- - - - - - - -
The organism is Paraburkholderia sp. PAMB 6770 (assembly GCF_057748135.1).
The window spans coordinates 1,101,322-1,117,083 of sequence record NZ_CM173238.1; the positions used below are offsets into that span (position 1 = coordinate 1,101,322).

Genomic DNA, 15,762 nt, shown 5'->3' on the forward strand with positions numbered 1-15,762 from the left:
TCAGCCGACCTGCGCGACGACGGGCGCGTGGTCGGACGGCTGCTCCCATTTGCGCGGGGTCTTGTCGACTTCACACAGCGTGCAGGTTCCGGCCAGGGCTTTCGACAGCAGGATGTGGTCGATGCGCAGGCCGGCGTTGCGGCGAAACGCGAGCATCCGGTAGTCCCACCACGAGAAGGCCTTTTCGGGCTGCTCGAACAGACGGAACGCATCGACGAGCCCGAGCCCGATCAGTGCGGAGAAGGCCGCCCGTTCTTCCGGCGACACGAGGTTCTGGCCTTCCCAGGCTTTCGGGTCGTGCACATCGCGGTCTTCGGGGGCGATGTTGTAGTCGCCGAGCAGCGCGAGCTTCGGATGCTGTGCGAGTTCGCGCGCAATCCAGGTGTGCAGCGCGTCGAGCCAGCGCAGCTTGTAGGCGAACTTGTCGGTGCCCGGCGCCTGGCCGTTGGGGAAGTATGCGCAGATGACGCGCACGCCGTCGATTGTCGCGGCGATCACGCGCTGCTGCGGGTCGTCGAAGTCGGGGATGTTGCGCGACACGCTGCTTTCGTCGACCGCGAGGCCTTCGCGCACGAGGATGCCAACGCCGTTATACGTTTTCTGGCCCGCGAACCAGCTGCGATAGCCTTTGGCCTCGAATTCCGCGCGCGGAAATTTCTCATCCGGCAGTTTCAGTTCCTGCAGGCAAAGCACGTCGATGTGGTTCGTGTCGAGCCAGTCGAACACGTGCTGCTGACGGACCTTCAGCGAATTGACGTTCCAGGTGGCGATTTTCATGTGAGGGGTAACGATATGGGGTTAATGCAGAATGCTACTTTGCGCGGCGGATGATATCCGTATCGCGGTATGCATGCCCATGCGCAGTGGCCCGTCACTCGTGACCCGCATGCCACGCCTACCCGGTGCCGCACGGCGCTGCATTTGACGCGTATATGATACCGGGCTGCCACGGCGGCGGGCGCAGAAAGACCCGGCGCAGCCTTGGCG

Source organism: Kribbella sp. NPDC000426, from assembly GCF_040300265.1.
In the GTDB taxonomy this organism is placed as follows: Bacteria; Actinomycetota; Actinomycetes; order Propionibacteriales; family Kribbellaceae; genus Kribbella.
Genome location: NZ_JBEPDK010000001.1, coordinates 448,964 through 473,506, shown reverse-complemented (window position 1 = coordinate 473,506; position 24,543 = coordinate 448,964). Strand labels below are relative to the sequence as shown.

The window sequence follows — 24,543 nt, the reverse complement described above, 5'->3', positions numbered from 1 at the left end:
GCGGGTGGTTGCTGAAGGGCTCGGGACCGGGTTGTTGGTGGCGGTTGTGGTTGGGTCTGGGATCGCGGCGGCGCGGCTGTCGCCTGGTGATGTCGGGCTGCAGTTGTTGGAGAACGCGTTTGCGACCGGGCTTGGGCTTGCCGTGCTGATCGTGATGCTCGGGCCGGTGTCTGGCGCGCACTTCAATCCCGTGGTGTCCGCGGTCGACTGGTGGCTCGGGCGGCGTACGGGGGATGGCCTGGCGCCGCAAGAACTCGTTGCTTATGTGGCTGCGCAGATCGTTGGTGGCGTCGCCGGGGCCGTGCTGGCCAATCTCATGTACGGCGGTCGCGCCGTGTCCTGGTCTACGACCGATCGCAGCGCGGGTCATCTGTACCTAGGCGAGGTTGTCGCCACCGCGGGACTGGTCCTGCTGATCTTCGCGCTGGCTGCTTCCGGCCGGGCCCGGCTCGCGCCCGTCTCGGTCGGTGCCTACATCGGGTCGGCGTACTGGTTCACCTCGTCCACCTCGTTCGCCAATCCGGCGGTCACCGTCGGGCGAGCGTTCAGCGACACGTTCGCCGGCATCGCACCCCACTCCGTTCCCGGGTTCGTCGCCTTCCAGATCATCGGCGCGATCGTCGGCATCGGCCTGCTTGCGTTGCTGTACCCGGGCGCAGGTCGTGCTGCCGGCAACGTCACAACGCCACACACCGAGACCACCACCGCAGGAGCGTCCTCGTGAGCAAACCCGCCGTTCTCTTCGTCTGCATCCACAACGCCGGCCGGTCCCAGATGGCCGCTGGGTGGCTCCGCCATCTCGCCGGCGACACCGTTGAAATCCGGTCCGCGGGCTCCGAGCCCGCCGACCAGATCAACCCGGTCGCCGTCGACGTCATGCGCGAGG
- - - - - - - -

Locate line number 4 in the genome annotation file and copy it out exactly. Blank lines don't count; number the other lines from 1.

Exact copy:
TCAGCCGACCTGCGCGACGACGGGCGCGTGGTCGGACGGCTGCTCCCATTTGCGCGGGGTCTTGTCGACTTCACACAGCGTGCAGGTTCCGGCCAGGGCTTTCGACAGCAGGATGTGGTCGATGCGCAGGCCGGCGTTGCGGCGAAACGCGAGCATCCGGTAGTCCCACCACGAGAAGGCCTTTTCGGGCTGCTCGAACAGACGGAACGCATCGACGAGCCCGAGCCCGATCAGTGCGGAGAAGGCCGCCCGTTCTTCCGGCGACACGAGGTTCTGGCCTTCCCAGGCTTTCGGGTCGTGCACATCGCGGTCTTCGGGGGCGATGTTGTAGTCGCCGAGCAGCGCGAGCTTCGGATGCTGTGCGAGTTCGCGCGCAATCCAGGTGTGCAGCGCGTCGAGCCAGCGCAGCTTGTAGGCGAACTTGTCGGTGCCCGGCGCCTGGCCGTTGGGGAAGTATGCGCAGATGACGCGCACGCCGTCGATTGTCGCGGCGATCACGCGCTGCTGCGGGTCGTCGAAGTCGGGGATGTTGCGCGACACGCTGCTTTCGTCGACCGCGAGGCCTTCGCGCACGAGGATGCCAACGCCGTTATACGTTTTCTGGCCCGCGAACCAGCTGCGATAGCCTTTGGCCTCGAATTCCGCGCGCGGAAATTTCTCATCCGGCAGTTTCAGTTCCTGCAGGCAAAGCACGTCGATGTGGTTCGTGTCGAGCCAGTCGAACACGTGCTGCTGACGGACCTTCAGCGAATTGACGTTCCAGGTGGCGATTTTCATGTGAGGGGTAACGATATGGGGTTAATGCAGAATGCTACTTTGCGCGGCGGATGATATCCGTATCGCGGTATGCATGCCCATGCGCAGTGGCCCGTCACTCGTGACCCGCATGCCACGCCTACCCGGTGCCGCACGGCGCTGCATTTGACGCGTATATGATACCGGGCTGCCACGGCGGCGGGCGCAGAAAGACCCGGCGCAGCCTTGGCG